Schoenberg vs Bieber – why is “difficult” music perceived as “cool”?

I can has diatonic harmonyThanks to Duck and Ricky for their ranting in the kitchen, which formed the basis of this post.

Everyone thinks they have great taste in music. This is clearly nonsense, unless you can think of a better explanation for the continuing success of N-Dubz. Of late – particularly since Mary and I started making the Shady Ladies podcasts – I’ve been pondering what makes one song “cooler” than another.

A lot of my friends are really into music. Not in the way that one of my mates once declared she was really into music because she owned more than one album by The Lighthouse Family, but in the having-a-whole-room-of-records-and-more-in-the-attic kind of way. Of course my friends are cool – they wouldn’t be my friends if they weren’t, obviously – but there is definitely an arbitrary scale of coolness in music, which I struggle to calibrate myself against.

My taste in music is undeniably eclectic, ranging from Tallis to Toumani Diabate, but it’s not very “cool”. For example, I have an undying love for cheesy pop like Baby by Justin Bieber, but I struggle with “cool” arty bands I “ought” to like, such as Sonic Youth. Maybe it’s the Girl Guide in me – careful with that screwdriver, you’ll have someone’s eye out! – but it just sounds like noise to me. Maybe I just don’t take enough drugs….

Is coolness merely in the eye (or rather ear) of the beholder? The ultimate arbiters of coolness seem to be music critics, but surely they can’t be a reliable judge – critics are desperate neophiles, who’ve listened to pretty much everything worth putting an ear to, and consider anything to be old hat unless it sounds like someone playing a dog with a pneumatic drill and a coathanger.

This is especially true of the male ones who (according to Duck, anyway) seem to be perpetually engaged in a metaphorical pissing contest, to see who can pee highest over the emperor’s new clothes. I can only assume that the aim is to project the attitude that “I’m so cool I like music you don’t even understand.” Although that’s only a short hop from the ironic (and wonderful) T-shirt slogan “I listen to bands that don’t exist yet”.

Anyway – you tell me. What do you define as “cool” music? Can I ever learn to truly love Sonic Youth? Or do I just need to take more drugs?

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16 responses to “Schoenberg vs Bieber – why is “difficult” music perceived as “cool”?

  1. Cool is in the ear of the listener, but as far as I’m concerned it’s something that evokes a strong emotion – whether it’s the desire to throw your hands in the air and jump up and down, or it throws up a memory, or it just has an indefinable something that you can’t quite put your finger on. If it moves you, it’s cool.

  2. just so we’re clear – Toumani Diabate is WAY COOL.

  3. I think it’s also interesting to think that Iron Maiden have been tragically uncool for about 15 years, but for some reason in the last 4-5 have started to be regarded as, in some twisted way, cool….. weird, huh?

  4. p.s. but I like Pachelbel’s Cannon, so whaddoiknow? 😉

  5. ha ha ha ha ha! I knew you’d say that. 😀 xx

  6. Seems to me that ‘cool’ music is only ever music that is not liked by ‘the masses’ at this moment in time. Hence music that was originally widely (or too) popular and therefore not cool, can become cool when that popularity has settled into pleasures (guilty or otherwise) for the remaining faithfuls or when ‘rediscovered’. New music is cool only as long as a few people know about it – as soon as ‘the masses’ catch on it becomes uncool.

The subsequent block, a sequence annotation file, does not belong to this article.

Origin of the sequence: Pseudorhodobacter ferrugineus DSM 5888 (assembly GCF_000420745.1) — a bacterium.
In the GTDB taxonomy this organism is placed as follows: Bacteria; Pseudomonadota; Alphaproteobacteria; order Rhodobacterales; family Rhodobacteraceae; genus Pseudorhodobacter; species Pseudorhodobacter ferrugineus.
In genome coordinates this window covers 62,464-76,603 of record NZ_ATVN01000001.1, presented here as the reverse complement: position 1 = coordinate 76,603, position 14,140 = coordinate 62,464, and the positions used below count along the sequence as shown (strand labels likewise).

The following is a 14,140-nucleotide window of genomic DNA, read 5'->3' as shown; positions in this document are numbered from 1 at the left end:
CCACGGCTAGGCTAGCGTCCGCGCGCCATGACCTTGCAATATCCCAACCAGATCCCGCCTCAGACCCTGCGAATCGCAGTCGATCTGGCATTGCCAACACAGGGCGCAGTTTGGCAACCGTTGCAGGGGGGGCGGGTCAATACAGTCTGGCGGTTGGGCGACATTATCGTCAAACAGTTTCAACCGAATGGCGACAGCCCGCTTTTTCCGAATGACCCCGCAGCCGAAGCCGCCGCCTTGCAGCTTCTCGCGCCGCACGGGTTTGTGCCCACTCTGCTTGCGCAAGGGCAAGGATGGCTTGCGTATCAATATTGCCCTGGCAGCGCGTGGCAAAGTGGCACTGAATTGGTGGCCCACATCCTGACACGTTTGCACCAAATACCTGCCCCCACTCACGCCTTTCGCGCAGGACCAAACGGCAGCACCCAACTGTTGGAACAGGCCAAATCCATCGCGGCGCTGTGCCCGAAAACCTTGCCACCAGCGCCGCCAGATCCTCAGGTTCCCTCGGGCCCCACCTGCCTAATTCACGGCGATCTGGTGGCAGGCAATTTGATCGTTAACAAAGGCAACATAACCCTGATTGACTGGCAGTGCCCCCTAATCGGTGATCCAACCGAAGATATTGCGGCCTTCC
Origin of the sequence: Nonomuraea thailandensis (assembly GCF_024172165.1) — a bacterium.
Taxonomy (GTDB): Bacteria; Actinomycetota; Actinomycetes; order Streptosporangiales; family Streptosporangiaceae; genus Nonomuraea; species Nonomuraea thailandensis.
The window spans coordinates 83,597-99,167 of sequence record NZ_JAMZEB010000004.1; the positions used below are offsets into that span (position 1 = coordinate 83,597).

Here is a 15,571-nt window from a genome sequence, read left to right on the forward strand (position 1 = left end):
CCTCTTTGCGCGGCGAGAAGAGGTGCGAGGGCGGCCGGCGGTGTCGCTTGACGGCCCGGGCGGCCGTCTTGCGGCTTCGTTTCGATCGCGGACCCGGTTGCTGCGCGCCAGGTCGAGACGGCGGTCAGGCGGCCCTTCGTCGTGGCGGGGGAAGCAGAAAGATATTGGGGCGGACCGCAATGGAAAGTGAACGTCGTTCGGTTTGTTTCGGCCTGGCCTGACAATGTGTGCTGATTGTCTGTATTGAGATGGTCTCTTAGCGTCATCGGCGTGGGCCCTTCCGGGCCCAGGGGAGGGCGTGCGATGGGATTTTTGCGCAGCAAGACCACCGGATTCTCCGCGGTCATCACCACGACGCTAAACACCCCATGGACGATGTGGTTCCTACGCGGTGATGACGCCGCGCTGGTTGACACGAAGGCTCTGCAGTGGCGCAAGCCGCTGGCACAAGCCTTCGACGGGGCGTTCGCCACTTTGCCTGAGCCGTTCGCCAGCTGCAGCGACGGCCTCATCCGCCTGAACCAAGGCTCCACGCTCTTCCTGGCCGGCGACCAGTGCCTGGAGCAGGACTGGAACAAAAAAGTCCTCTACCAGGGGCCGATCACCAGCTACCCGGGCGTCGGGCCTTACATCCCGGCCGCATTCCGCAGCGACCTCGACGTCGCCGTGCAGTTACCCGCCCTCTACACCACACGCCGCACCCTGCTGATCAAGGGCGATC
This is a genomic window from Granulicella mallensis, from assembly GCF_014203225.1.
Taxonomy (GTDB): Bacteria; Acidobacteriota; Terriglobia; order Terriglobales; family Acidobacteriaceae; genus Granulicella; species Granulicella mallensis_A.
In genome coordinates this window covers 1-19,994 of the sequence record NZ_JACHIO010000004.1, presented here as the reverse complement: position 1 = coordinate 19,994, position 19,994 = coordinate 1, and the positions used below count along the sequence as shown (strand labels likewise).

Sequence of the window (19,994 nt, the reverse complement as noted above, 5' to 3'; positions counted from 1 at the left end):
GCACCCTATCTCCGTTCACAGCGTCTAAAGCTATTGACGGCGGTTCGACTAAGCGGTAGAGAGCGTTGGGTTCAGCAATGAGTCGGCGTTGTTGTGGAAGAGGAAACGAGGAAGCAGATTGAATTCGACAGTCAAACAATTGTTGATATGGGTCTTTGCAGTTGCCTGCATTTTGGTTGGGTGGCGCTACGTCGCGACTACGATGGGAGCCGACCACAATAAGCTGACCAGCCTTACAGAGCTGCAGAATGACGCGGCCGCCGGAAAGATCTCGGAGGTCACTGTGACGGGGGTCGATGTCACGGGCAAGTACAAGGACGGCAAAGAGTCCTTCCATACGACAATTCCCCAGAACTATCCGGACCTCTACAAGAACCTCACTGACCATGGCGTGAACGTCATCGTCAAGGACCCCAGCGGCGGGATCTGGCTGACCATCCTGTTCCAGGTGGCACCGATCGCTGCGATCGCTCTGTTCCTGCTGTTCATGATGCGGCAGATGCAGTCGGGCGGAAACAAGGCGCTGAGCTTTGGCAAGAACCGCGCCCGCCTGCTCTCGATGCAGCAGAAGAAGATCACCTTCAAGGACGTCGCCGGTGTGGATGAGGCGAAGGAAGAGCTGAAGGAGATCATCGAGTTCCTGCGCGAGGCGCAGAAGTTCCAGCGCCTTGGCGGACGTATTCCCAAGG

• Interesting idea – I think there’s probably a lot of truth there. Off the top of my head I can’t think of many (any?) artists or bands that achieve mass popularity and stay cool. Lady Gaga at the moment, perhaps? Or has she moved into uncool yet? Rihanna?

  7. Critics have it all wrong… Their job is to point the right audience in the right direction. Not decide what’s interesting and what’s not. I think it has been proven that any piece of music can find someone to appreciate it (King Crimson has been trying to prove the opposite for years and still haven’t succeeded). I couldn’t really comment on the coolness thing since I haven’t been aware of what’s cool and what’s not since I left high school a decade ago…

  8. This is pretty much the only thing I like Sonic Youth for, but then, most the the music I like is because of having heard it in films (New Order, Dr John, Otis Redding). However, not being a big music fan, you can completely ignore my opinion !

  9. For me it is the actual “sound” of record that gives it that “cool” factor. Not necessarily the melody, musicianship or even the sentiment. More the way its been put together and instrumented. I love the way Robert Forster covered Heart’s “Alone” and Susannah and Magic Orchestra covered Kiss “Crazy Nights” to turn hair metal anthems into something more intimate and moving.

    Certain sounds to my ears sound horrifically cheesey……Lady GaGa…….doesn’t matter how ironic her stage act is, it sounds like Euro-trance to my ears.

  10. @Ella- I thought there was a period in the 90’s when tunes that the critics and masses liked seemed to get into the charts. Thinking of the Madchester/90’s dance music/shoegaze/Brit pop era……..I remember dancing to the Stone Roses & Happy Mondays on a holiday to Corfu in the early 90’s…….these were bands championed by the NME that had broken through to a wider audience.

    • Thanks for your thoughts Andy. I do love the way that thoughful cover versions can completely change the sound of a song, and often serve to highlight really strong songwriting in the original, even though it may have originally been performed in an “uncool” style

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